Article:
NEW YORK (Reuters) - Insurers who bought stock in Fannie Mae FNM.N and Freddie Mac FRE.N could suffer losses as a result of the government takeover of the home-funding giants, according to a Citigroup research note.
Analyst Joshua Shanker said the government’s decision to seize control of Fannie and Freddie could wipe out the value of common equity and could also affect holders of preferred shares.
Figures compiled earlier by rating agency A.M. Best show U.S. insurers are more heavily invested in debt issued by the mortgage giants than in equity.
However, in total, insurers hold some $4 billion in Fannie and Freddie equity, according to the Oldwick, New Jersey-based rating agency.
Citi’s Shanker, in a research note issued late on Sunday, said that while insurers’ overall exposure to the government-sponsored enterprises (GSEs) was “modest,” Hartford Financial Services Group Inc (HIG.N) held about $511 million of preferred stock as of July 14.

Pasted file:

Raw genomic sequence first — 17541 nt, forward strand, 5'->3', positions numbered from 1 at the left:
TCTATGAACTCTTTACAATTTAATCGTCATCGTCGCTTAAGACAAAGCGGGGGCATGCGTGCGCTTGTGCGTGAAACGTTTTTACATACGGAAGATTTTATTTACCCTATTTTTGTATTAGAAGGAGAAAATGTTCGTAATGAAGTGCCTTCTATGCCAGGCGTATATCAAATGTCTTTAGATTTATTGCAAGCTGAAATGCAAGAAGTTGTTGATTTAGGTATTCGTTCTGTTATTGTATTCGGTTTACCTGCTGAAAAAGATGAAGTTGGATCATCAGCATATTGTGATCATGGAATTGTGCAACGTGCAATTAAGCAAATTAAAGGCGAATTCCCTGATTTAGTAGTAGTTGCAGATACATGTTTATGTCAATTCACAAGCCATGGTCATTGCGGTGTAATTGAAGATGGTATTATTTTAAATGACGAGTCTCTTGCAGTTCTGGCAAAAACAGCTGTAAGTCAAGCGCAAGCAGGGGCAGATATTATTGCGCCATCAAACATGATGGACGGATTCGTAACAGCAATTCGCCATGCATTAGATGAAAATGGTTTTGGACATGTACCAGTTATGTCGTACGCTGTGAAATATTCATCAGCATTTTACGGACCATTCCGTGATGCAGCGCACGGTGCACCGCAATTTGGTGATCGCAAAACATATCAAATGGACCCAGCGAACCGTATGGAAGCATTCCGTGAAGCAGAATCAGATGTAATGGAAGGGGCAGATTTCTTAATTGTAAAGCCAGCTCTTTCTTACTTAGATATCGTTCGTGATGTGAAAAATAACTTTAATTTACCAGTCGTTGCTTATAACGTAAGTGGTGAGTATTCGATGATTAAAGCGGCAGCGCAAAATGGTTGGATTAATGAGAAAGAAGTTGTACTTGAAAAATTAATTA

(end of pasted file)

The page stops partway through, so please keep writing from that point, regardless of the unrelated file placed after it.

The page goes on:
A spokeswoman for Hartford said there had been no update on the size of its holdings since that time.
Others that appear to have bought equity of the GSEs include Allstate Corp (ALL.N) and Genworth Financial Inc (GNW.N), according to a research note issued by Fox-Pitt Kelton analyst Mark Finkelstein last month.
American International Group Inc (AIG.N), the world’s largest insurer, has not disclosed its holdings of U.S. agency equity. However, Shanker said AIG’s exposure appeared limited “as the company has around $3 billion of exposure to preferred equity, though the book appears highly diversified.”
Reporting by Lilla Zuill; editing by John Wallace